8. What music inspires your writing?
A great question as I am influenced by music. Typically I have a score or a song that influences a particular book. It is often, but not always, the music of French composer Alexandre Desplat. For my first novel, Racing With The Wind, it was his scores for Coco Before Channel and Girl With a Pearl Earring. Then a song by Ricky Martin (Nobody Wants to be Lonely) led to the critical bordello scene in my second novel, Against the Wind. I wrote the pirate scenes for my third novel, Wind Raven, to the score of Skyfall. For my Christmas stories like The Twelfth Night Wager and The Holly & The Thistle, it’s the Carols of the Clare College Choir in England. Their music is ethereal… simply beautiful.
Also, I read to music and have a three-hour playlist, mostly Alexandre Desplat’s scores.
What is your favorite breakfast? Something elaborate I don’t have to make myself, like an unusual omelet with wonderful pastries, and best enjoyed with friends.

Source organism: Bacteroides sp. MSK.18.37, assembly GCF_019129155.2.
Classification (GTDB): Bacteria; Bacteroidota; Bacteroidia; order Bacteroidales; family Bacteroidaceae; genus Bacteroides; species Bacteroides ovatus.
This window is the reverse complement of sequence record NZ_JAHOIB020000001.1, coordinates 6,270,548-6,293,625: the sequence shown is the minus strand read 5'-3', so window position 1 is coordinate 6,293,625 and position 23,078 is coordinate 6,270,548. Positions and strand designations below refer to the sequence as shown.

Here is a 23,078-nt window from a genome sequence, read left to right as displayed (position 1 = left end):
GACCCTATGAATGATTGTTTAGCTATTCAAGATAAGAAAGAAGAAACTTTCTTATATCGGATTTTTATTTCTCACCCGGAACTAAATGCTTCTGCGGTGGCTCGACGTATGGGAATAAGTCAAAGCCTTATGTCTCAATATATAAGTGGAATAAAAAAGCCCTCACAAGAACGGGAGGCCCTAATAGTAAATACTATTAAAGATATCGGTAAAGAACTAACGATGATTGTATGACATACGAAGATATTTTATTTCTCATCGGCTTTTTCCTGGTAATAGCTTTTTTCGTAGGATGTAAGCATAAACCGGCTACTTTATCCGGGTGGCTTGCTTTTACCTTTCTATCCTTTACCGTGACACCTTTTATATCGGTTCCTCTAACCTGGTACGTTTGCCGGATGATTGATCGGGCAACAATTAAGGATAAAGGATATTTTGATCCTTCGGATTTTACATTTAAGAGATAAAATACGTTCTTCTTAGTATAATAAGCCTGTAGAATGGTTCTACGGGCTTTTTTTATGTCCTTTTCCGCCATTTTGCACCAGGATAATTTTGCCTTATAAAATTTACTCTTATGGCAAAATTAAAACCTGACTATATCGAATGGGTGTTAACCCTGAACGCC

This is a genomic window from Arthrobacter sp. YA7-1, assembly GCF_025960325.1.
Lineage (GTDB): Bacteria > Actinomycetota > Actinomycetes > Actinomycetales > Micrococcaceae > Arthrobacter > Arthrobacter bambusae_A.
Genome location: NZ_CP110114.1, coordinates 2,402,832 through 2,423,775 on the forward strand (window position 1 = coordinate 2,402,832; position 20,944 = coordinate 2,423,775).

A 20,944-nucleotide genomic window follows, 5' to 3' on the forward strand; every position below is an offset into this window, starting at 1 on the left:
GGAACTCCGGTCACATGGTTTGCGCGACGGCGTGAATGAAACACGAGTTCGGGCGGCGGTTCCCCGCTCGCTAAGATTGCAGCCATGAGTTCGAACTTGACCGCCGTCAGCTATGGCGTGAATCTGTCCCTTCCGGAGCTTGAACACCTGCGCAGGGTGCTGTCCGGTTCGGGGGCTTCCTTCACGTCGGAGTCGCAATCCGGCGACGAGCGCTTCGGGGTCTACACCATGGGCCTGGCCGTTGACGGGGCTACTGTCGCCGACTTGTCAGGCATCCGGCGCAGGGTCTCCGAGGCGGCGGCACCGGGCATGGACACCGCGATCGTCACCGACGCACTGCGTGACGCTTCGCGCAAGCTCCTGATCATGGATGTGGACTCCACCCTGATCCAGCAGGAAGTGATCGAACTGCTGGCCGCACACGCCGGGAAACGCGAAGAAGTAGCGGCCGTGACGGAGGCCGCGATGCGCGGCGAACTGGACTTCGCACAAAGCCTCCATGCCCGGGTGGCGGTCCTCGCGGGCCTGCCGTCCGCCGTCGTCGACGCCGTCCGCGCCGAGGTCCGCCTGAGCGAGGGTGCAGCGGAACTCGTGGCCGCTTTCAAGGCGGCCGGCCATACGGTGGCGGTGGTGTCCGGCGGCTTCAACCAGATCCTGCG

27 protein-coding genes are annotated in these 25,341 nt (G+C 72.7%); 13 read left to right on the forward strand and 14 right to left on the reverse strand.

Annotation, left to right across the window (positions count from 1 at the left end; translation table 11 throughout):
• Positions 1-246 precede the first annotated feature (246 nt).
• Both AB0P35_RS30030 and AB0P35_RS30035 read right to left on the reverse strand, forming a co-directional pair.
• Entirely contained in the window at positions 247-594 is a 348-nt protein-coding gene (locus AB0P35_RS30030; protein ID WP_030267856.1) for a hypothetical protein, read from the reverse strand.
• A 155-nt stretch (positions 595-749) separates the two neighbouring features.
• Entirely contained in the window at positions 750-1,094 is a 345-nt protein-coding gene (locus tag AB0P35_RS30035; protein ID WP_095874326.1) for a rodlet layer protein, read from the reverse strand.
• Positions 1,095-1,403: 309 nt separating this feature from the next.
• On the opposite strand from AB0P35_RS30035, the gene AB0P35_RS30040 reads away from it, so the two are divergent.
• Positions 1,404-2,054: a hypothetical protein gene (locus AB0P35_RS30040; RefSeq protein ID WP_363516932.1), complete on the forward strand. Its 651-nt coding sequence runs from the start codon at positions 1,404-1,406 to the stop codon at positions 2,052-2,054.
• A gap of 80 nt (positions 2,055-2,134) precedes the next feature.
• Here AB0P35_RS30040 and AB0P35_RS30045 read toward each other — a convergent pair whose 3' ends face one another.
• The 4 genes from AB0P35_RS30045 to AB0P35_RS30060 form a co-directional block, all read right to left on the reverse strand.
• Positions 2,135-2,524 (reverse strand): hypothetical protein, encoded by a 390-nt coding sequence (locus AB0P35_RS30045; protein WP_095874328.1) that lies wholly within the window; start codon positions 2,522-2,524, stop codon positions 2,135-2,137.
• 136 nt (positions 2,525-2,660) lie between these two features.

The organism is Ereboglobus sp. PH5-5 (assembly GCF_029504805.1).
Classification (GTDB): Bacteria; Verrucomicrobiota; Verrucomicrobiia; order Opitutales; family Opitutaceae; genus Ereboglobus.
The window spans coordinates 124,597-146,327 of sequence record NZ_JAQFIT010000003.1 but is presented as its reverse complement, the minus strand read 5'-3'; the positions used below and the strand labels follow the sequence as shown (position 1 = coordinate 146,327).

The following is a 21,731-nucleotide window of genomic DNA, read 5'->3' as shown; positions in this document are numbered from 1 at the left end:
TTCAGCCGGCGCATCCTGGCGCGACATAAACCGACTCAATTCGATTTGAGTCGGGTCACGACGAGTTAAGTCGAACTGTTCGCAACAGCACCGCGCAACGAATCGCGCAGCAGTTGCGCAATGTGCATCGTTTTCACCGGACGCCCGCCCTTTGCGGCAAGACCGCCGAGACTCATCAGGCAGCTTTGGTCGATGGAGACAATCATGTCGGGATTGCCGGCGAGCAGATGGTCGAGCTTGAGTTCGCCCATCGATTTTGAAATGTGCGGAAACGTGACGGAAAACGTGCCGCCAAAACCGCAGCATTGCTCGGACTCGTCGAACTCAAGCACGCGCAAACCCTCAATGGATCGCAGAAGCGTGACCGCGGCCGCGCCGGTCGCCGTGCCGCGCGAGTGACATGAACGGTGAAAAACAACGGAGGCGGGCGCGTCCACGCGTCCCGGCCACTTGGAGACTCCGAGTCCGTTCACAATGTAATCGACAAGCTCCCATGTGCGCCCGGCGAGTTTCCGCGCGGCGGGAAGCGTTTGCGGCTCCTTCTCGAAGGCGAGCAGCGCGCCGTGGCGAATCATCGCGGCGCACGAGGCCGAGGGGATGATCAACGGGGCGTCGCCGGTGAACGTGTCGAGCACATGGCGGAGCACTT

What is your favorite color? Red (since I was a little girl and my great aunt sent me a red velvet dress, which I loved).
What is your favorite movie? Pride & Prejudice (the version with Kiera Knightley)
What is your dream car (details please)? Range Rover Sport, probably red but maybe black. I love that it goes off road and fast. And since I’ve been inside one, I know it’s the luxury version of a car you would take into the outback, the perfect combination.
Author website: http://www.reganwalkerauthor.com/